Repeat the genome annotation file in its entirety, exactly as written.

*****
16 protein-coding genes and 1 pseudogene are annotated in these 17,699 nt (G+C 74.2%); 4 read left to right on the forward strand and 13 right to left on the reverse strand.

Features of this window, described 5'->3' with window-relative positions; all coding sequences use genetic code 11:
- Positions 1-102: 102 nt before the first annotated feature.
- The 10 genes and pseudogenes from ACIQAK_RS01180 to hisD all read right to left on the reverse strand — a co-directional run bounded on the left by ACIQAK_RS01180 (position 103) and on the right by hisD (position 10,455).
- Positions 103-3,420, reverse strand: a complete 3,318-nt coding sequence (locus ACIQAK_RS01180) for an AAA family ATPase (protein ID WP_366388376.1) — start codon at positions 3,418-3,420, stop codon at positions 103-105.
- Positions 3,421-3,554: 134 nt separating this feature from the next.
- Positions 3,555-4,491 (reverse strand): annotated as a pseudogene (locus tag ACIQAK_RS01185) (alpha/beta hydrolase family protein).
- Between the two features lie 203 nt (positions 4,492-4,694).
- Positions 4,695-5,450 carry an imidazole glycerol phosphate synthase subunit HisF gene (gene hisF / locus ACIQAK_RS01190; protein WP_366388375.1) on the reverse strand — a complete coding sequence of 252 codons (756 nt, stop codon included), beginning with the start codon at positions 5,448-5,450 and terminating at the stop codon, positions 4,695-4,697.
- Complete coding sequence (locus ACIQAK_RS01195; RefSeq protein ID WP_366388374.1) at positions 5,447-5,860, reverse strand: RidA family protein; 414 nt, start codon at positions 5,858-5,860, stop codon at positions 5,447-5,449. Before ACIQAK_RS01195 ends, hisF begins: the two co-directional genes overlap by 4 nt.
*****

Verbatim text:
16 protein-coding genes and 1 pseudogene are annotated in these 17,699 nt (G+C 74.2%); 4 read left to right on the forward strand and 13 right to left on the reverse strand.

Features of this window, described 5'->3' with window-relative positions; all coding sequences use genetic code 11:
- Positions 1-102: 102 nt before the first annotated feature.
- The 10 genes and pseudogenes from ACIQAK_RS01180 to hisD all read right to left on the reverse strand — a co-directional run bounded on the left by ACIQAK_RS01180 (position 103) and on the right by hisD (position 10,455).
- Positions 103-3,420, reverse strand: a complete 3,318-nt coding sequence (locus ACIQAK_RS01180) for an AAA family ATPase (protein ID WP_366388376.1) — start codon at positions 3,418-3,420, stop codon at positions 103-105.
- Positions 3,421-3,554: 134 nt separating this feature from the next.
- Positions 3,555-4,491 (reverse strand): annotated as a pseudogene (locus tag ACIQAK_RS01185) (alpha/beta hydrolase family protein).
- Between the two features lie 203 nt (positions 4,492-4,694).
- Positions 4,695-5,450 carry an imidazole glycerol phosphate synthase subunit HisF gene (gene hisF / locus ACIQAK_RS01190; protein WP_366388375.1) on the reverse strand — a complete coding sequence of 252 codons (756 nt, stop codon included), beginning with the start codon at positions 5,448-5,450 and terminating at the stop codon, positions 4,695-4,697.
- Complete coding sequence (locus ACIQAK_RS01195; RefSeq protein ID WP_366388374.1) at positions 5,447-5,860, reverse strand: RidA family protein; 414 nt, start codon at positions 5,858-5,860, stop codon at positions 5,447-5,449. Before ACIQAK_RS01195 ends, hisF begins: the two co-directional genes overlap by 4 nt.